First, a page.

It is well established that investment fundamentals, such as earnings and cash flows, can explain only a small proportion of the variation in stock returns. We find that investor recognition of a firm’s stock can explain relatively more of the variation in stock returns. Consistent with Merton’s (J Finance 42(3):483–510, 1987) theoretical analysis, we show that (i) contemporaneous stock returns are positively related to changes in investor recognition, (ii) future stock returns are negatively related to changes in investor recognition, (iii) the above relations are stronger for stocks with greater idiosyncratic risk and (iv) corporate investment and financing activities are both positively related to changes in investor recognition. Our research suggests that investors and managers who are concerned with firm valuation should consider investor recognition in addition to accounting information and related investment fundamentals.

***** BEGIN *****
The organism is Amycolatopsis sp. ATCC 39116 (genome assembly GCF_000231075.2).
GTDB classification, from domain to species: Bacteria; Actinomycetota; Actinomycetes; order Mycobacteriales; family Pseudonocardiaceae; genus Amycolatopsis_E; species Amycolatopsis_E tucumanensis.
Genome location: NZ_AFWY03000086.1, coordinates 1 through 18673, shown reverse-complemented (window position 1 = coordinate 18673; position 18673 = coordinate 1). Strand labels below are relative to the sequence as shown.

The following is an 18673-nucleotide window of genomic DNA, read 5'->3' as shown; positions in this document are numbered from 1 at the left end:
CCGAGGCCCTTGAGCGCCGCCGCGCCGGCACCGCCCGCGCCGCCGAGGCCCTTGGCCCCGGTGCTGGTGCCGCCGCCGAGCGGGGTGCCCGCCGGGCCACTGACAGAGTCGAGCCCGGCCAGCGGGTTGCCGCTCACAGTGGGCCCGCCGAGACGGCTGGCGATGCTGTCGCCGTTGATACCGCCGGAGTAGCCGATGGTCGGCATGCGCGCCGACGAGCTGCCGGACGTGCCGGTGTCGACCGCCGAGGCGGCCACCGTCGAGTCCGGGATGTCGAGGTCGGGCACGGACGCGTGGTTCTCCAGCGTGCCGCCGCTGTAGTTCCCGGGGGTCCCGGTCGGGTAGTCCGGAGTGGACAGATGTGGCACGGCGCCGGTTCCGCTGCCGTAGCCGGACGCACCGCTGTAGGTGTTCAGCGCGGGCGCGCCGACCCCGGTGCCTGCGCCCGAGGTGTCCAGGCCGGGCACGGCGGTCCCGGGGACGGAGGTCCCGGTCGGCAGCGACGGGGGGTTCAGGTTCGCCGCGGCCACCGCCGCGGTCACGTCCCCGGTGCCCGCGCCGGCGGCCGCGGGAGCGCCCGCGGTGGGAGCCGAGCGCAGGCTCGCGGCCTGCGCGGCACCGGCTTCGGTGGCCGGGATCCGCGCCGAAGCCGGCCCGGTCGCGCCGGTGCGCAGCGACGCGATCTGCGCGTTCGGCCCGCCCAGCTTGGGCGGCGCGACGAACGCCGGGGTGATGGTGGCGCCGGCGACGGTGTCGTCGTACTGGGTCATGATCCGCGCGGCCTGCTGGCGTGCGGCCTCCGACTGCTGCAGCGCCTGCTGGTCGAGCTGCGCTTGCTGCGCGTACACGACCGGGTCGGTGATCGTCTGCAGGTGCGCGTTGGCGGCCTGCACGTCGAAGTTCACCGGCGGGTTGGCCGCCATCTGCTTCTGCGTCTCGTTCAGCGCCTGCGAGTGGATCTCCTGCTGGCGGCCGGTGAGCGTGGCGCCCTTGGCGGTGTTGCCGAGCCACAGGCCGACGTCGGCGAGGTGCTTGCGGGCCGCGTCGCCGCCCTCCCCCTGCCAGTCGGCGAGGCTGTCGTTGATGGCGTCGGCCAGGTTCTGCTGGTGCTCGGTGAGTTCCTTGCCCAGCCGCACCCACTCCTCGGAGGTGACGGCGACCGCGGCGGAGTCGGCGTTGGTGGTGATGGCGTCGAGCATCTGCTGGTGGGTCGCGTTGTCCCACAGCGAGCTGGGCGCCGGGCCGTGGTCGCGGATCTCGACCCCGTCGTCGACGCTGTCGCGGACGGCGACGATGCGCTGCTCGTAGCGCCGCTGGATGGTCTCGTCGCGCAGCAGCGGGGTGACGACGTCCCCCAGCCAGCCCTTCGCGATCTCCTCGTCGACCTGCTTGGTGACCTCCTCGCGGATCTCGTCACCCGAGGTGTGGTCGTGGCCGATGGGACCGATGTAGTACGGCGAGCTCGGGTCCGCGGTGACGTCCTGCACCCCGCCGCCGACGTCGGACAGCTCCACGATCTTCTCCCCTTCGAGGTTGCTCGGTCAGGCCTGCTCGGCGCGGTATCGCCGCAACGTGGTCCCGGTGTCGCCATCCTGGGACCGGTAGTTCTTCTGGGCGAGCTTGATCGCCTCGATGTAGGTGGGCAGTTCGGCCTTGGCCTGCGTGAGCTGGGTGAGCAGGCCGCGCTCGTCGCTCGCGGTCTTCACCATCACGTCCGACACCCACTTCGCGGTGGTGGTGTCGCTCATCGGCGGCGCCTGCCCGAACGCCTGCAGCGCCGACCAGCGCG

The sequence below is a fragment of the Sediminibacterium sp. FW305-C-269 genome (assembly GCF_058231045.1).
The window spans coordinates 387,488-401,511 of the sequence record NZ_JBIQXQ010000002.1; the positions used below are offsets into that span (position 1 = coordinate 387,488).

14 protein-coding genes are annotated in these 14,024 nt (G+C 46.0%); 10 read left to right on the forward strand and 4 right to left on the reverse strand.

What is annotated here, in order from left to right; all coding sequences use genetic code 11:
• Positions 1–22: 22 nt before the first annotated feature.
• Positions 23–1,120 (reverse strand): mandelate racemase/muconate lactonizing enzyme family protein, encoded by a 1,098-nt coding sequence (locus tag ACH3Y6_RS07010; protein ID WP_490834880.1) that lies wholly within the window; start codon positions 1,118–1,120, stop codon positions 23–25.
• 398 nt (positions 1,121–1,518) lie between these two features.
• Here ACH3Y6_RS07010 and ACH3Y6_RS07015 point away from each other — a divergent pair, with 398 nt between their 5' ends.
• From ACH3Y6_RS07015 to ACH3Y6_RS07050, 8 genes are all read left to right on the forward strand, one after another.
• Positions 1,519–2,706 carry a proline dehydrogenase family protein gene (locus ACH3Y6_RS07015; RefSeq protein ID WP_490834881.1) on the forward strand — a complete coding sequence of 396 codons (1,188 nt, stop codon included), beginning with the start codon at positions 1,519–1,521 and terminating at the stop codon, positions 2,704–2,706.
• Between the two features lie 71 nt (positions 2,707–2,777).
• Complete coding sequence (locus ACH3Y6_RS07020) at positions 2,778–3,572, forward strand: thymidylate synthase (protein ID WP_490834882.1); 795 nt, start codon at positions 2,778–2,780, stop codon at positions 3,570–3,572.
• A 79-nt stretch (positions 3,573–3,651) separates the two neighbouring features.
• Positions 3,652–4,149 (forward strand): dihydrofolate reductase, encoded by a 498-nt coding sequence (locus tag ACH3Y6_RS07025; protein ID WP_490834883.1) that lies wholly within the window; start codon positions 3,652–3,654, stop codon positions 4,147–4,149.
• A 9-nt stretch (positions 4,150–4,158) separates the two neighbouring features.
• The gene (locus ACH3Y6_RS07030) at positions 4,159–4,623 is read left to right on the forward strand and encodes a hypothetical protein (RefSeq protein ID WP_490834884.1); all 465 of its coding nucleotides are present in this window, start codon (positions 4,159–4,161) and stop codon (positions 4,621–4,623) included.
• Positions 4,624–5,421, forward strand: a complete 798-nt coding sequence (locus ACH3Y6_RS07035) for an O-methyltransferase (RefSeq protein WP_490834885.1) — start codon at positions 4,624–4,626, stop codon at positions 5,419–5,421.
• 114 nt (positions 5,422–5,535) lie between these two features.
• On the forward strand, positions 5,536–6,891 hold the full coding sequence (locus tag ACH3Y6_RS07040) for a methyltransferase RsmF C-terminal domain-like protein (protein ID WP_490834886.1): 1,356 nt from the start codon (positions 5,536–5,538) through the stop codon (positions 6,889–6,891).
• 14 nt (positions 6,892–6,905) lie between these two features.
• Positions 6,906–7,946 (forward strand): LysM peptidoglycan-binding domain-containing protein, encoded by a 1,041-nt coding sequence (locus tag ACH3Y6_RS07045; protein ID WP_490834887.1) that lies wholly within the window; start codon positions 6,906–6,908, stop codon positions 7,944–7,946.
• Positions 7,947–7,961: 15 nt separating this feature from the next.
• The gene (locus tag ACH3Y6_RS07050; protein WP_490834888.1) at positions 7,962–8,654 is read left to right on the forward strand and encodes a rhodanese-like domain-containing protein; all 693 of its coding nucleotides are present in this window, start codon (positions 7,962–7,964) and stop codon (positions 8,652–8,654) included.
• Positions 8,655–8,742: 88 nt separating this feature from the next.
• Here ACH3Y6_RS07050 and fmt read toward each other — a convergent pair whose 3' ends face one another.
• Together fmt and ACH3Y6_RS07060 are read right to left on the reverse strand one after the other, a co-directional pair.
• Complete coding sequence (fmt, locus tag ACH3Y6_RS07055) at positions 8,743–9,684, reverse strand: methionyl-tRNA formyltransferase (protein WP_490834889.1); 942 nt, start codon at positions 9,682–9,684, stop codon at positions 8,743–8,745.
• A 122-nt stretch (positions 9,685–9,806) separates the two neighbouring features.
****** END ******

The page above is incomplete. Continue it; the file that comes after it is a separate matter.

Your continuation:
Review of Accounting Studies – Springer Journals
Published: Jan 9, 2008
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